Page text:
Thursday, May 22, 2014

Being Ian Anderson

Not long ago a fellow boomer recalled for me that I share a name with a now-legendary rock singer. As he happens to be about my height and age, and we share an accent, I have in the past been asked for my autograph. On several occasions when he and his band were in Town, male store clerks handling my credit card jumped to their own conclusion. Rather than demur, I usually decided to make a fan's day. After all, I did once live through the wall from his road manager at my Weybridge, Surrey condo, and was very excited one time to see the great man's white Roller parked outside. Why not fame by association?

On one of my recent browsing safaris I came across a video curiosity that features a very young and hairy Ian Anderson near the start of his career journey.  Called the 'Rolling Stones Rock and Roll Circus', it features Anderson's band as first up and his now famous flute-playing position, one leg in the air.

Only last year I went to see the flute star do his jump-up pied-piper act on the Canadian leg of his Thick as a Brick world tour. Even balder than me but in better shape from skipping around the stage, Ian still gets his leg up. When I try being one-legged at yoga class I invariably topple fast.

"You are about to be transported to another age, swinging London in the late sixties" brags the VHS cover blurb. "You’ve heard of Oxford Circus, You’ve heard of Piccadilly Circus, Well this is the Rolling Stones Rock And Roll Circus" boasts Mick Jagger.  For that era, nearby Kings Road in Chelsea was Cool Central when I attended college right at its heart. Hard to believe we were so weird. Were did all that spontaneity go?  Don't you wish you could still leap around like that!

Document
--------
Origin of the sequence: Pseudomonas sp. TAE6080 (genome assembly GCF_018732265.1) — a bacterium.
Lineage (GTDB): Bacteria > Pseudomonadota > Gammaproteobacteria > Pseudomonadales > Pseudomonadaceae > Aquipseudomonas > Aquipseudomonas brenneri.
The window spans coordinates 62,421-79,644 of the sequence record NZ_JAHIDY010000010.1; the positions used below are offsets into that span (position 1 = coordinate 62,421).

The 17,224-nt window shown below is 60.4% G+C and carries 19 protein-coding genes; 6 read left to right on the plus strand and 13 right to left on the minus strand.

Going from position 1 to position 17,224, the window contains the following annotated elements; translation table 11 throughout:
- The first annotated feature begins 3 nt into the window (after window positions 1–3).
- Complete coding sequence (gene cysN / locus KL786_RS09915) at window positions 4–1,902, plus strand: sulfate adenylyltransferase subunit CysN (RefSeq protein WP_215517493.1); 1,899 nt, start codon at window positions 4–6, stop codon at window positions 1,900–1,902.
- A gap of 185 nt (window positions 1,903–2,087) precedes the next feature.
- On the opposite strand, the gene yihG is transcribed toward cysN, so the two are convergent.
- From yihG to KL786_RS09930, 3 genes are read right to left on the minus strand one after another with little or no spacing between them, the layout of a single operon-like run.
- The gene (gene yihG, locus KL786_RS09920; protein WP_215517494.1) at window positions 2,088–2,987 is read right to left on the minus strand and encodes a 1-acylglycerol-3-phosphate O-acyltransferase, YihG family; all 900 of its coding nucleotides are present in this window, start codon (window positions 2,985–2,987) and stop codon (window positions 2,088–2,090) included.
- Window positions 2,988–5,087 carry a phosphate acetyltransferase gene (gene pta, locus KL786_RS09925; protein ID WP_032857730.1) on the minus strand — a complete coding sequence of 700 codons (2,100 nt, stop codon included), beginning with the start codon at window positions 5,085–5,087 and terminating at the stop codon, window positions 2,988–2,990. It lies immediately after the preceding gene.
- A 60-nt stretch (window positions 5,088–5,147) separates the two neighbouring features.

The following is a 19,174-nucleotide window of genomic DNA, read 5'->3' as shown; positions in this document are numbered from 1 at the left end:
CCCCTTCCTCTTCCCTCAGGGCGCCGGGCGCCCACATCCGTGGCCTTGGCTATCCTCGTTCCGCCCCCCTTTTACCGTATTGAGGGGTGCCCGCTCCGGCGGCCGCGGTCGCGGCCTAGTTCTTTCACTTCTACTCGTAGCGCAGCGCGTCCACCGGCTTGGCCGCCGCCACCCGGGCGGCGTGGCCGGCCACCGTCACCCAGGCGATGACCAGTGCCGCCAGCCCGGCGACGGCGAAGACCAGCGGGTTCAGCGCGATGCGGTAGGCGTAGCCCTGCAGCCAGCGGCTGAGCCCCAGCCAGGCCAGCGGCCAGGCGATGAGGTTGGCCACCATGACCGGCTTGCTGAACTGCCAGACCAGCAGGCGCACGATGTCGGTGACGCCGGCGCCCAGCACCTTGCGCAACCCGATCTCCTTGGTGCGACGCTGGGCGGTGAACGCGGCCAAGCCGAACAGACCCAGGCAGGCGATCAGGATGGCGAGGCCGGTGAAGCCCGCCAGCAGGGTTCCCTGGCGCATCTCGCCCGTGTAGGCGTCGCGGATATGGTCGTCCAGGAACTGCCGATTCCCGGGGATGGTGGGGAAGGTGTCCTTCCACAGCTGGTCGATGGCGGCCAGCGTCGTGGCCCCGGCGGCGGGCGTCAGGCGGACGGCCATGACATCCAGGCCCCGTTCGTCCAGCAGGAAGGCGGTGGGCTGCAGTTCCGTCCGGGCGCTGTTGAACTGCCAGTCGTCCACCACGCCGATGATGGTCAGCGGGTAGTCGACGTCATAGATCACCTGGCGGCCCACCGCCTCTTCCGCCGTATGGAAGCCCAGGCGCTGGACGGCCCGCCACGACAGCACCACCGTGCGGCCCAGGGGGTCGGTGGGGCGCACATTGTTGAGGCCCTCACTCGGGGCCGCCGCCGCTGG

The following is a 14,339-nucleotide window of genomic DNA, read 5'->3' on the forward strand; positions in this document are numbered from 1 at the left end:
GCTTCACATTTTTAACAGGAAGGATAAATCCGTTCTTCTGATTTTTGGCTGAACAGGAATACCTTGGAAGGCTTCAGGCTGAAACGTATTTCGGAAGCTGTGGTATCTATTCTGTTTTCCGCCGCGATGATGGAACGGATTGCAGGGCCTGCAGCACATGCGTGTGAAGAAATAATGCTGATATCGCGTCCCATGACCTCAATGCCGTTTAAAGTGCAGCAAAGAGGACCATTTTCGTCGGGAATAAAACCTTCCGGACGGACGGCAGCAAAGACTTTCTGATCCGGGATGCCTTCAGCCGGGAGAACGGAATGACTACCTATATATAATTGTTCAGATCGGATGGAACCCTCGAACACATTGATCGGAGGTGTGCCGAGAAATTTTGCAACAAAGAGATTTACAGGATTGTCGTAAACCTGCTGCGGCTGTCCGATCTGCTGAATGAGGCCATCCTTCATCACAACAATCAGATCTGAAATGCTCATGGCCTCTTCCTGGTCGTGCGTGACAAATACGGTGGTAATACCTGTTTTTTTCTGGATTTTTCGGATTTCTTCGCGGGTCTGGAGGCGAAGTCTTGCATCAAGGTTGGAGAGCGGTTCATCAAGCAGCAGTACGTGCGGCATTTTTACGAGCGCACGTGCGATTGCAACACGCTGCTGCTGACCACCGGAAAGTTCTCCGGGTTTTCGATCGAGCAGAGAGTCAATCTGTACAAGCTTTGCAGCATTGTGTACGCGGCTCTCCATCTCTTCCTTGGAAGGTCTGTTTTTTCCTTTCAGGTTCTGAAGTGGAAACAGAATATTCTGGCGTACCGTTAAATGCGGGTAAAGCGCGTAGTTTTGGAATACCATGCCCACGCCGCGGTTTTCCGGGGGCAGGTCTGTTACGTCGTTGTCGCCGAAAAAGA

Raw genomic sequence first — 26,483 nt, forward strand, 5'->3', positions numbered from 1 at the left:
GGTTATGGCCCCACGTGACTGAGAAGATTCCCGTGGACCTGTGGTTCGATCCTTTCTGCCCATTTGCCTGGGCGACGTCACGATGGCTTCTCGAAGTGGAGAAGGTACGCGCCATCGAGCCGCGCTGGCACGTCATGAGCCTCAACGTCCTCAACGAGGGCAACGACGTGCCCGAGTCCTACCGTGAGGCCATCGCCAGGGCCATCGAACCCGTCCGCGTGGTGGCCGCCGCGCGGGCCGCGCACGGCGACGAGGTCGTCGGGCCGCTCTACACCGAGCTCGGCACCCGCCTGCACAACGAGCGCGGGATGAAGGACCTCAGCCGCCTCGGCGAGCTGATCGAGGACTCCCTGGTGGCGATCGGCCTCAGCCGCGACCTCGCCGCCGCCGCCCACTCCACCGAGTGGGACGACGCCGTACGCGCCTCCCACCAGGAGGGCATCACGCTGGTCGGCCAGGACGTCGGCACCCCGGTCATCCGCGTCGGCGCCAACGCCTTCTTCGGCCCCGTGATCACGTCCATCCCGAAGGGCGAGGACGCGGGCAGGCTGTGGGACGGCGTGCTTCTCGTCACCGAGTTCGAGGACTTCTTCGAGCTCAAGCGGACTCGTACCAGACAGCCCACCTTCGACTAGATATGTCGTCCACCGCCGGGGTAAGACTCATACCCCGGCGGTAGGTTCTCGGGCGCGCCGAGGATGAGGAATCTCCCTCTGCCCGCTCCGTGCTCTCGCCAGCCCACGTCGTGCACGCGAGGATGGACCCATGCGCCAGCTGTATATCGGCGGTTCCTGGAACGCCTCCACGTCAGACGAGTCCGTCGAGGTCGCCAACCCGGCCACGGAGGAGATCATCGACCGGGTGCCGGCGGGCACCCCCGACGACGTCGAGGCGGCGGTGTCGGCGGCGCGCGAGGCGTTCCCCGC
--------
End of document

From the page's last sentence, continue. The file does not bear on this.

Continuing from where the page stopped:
Friday, May 2, 2014

Knowing When a Union is a Good Thing

Seen from afar the lack of enthusiasm for their Union in some of the larger and more successful European countries is hard to countenance. As a holder of an EU (in addition to my Canadian) passport I am concerned that many of those EU citizens who live in and therefore can vote in the Union are either indifferent to its future or actively hostile. An EU passport is a gift that, thanks to British nationality rules, I am able to pass on to my children and grandchildren born in Canada. It is a pity that those like UKIP supporters or Scottish Nationalists who pursue a course likely to result in their loss of EU privileges cannot all spend time living outside the EU for a while to understand what a positive construct such a federation actually can be.

Here in Canada we have a functioning federation coming up for its 150 year anniversary in 2017. Recent election results in Quebec have improved the likelihood that the federation will remain whole for that celebration. Yet we have barriers against inter-provincial trade and movement of labour that might amaze EU citizens. Such commonplaces as consumer taxes, policing, health care delivery, professional certification, and legal systems vary, sometimes considerably, between the members of this vast federation (provinces and territories) in which there are seven time zones. The internal free trade and harmonized rules and goals of the EU are unthinkable here. That said, our multicultural federation functions adequately enough that 35 million people remain eligible for the G7.